The governor's advisers say they intend to shift the focus away from Mr. Davis's personality and his record to what they characterize as the "right wing" agenda of the recall proponents and the high cost of the election at a time when the state faces a $38 billion deficit.
His aides say they will use television advertising, telephone banks and mass mailings supported by liberal interest groups and unions to send a message that the state cannot afford the risk of overturning an election and putting the state in the hands of a novice politician with views out of step with those of most Californians. The national Democratic Party has pledged its full support to defeating the recall.
"We're going to make it clear to all Californians that this thing is the handiwork of a little band of right-wing nuts," said Garry South, one of Mr. Davis's chief political advisers. "This whole process is ludicrous. Voters are just astonished at what is happening here."
Actually, the main thing voters seem to be astonished about is Gray Davis:
Governor Davis starts with numerous handicaps. Polls show that fewer than a quarter of the state's voters approve of the job he is doing as governor; fewer still feel any affection for him. Polls also show that a majority of voters support the recall, though by a narrow margin.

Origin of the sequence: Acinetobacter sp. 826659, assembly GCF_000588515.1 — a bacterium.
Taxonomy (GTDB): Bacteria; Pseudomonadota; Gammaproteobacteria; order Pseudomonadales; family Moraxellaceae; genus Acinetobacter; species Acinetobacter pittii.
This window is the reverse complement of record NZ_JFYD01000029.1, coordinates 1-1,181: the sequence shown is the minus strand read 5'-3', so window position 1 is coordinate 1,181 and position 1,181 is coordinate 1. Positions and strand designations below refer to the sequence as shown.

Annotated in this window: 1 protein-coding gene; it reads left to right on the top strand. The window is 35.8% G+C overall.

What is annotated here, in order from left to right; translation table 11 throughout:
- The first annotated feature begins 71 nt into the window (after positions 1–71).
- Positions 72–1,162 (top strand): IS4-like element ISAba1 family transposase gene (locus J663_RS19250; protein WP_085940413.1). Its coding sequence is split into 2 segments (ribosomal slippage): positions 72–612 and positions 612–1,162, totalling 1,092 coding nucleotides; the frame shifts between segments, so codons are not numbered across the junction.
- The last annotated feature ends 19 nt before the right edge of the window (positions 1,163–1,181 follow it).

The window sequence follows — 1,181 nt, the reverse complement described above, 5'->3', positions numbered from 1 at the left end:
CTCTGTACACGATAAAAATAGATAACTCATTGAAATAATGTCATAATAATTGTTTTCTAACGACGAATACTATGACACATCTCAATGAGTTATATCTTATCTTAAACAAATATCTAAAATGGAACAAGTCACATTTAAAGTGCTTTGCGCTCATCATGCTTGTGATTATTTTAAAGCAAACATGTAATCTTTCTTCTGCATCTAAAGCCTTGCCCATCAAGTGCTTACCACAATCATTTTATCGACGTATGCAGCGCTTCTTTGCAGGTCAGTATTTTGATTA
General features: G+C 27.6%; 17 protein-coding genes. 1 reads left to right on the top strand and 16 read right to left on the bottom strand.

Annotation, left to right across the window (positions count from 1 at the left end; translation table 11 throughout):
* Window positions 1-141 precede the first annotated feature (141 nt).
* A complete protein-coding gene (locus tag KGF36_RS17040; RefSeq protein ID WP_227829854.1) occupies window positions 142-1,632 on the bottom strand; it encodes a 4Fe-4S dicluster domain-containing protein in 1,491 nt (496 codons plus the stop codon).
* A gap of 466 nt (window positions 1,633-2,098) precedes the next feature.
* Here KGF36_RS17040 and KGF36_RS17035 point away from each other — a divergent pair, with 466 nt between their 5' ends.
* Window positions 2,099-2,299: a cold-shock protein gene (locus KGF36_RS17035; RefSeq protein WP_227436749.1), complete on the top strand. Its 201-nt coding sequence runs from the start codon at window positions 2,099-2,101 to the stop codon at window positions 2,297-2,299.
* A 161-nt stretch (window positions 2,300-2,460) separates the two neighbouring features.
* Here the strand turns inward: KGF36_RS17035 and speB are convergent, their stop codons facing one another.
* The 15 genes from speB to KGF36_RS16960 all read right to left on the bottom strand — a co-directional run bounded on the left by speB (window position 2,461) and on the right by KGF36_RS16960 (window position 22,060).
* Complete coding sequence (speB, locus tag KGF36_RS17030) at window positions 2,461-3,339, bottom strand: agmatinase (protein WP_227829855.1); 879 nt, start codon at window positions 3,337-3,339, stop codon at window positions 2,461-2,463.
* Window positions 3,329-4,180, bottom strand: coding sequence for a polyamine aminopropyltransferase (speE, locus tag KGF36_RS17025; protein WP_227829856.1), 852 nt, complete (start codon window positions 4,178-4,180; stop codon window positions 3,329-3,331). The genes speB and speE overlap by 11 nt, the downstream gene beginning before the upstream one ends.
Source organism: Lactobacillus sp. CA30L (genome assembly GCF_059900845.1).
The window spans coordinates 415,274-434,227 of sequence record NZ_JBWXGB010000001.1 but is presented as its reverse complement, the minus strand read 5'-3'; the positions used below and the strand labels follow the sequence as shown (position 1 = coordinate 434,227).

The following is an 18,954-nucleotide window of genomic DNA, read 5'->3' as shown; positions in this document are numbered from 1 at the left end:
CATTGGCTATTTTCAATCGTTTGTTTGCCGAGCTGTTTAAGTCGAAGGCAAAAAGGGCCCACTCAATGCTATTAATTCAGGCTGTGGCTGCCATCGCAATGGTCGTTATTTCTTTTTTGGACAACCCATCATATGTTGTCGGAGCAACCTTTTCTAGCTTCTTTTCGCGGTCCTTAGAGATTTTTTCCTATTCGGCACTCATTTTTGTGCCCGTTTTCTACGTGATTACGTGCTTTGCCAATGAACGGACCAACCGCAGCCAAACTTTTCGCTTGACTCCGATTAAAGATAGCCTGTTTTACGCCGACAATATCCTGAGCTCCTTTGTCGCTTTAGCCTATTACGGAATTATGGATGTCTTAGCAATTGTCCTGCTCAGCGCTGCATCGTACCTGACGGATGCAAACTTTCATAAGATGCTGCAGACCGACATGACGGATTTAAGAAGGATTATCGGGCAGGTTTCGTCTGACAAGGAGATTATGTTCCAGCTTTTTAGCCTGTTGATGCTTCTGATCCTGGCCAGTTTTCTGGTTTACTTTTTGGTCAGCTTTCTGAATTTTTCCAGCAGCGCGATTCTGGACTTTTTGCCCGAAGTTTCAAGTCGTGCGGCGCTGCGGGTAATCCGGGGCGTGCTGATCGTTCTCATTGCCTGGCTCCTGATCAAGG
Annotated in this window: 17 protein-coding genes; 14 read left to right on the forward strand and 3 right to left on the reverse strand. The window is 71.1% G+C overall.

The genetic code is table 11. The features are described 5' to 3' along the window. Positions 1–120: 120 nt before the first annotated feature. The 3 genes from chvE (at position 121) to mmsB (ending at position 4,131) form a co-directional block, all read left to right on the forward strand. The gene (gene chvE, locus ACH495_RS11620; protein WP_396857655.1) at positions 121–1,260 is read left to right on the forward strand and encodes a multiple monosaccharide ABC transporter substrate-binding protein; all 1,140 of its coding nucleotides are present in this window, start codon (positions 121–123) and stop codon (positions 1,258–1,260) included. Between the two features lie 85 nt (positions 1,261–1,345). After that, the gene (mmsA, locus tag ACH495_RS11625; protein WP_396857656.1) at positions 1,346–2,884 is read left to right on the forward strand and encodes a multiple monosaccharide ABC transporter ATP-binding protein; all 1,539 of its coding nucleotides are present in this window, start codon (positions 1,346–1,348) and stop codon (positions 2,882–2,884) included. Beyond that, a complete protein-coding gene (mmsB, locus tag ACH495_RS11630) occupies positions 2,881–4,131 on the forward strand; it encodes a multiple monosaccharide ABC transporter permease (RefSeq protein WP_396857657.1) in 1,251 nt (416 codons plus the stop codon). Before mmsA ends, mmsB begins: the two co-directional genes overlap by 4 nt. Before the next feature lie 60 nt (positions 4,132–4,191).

I'm always fascinated by the little tricks history plays on the unsuspecting. Here we have a self-styled "Progressive" governor of one of the worst-run (and historically worst-run) states in the country being taken down by a hundred year old relic of the "Progressive" era. Davis has never been a particularly inspiring figure, and at the moment he's taking the blame for the decades old liberal-built state government which is wasteful, profligate and suicidally anti-business. Even Reagan couldn't permanently change the madness that is California. Davis probably couldn't have done much about it, but the point is he was ideologically incapable of trying and there is now the very real possiblity that this will change.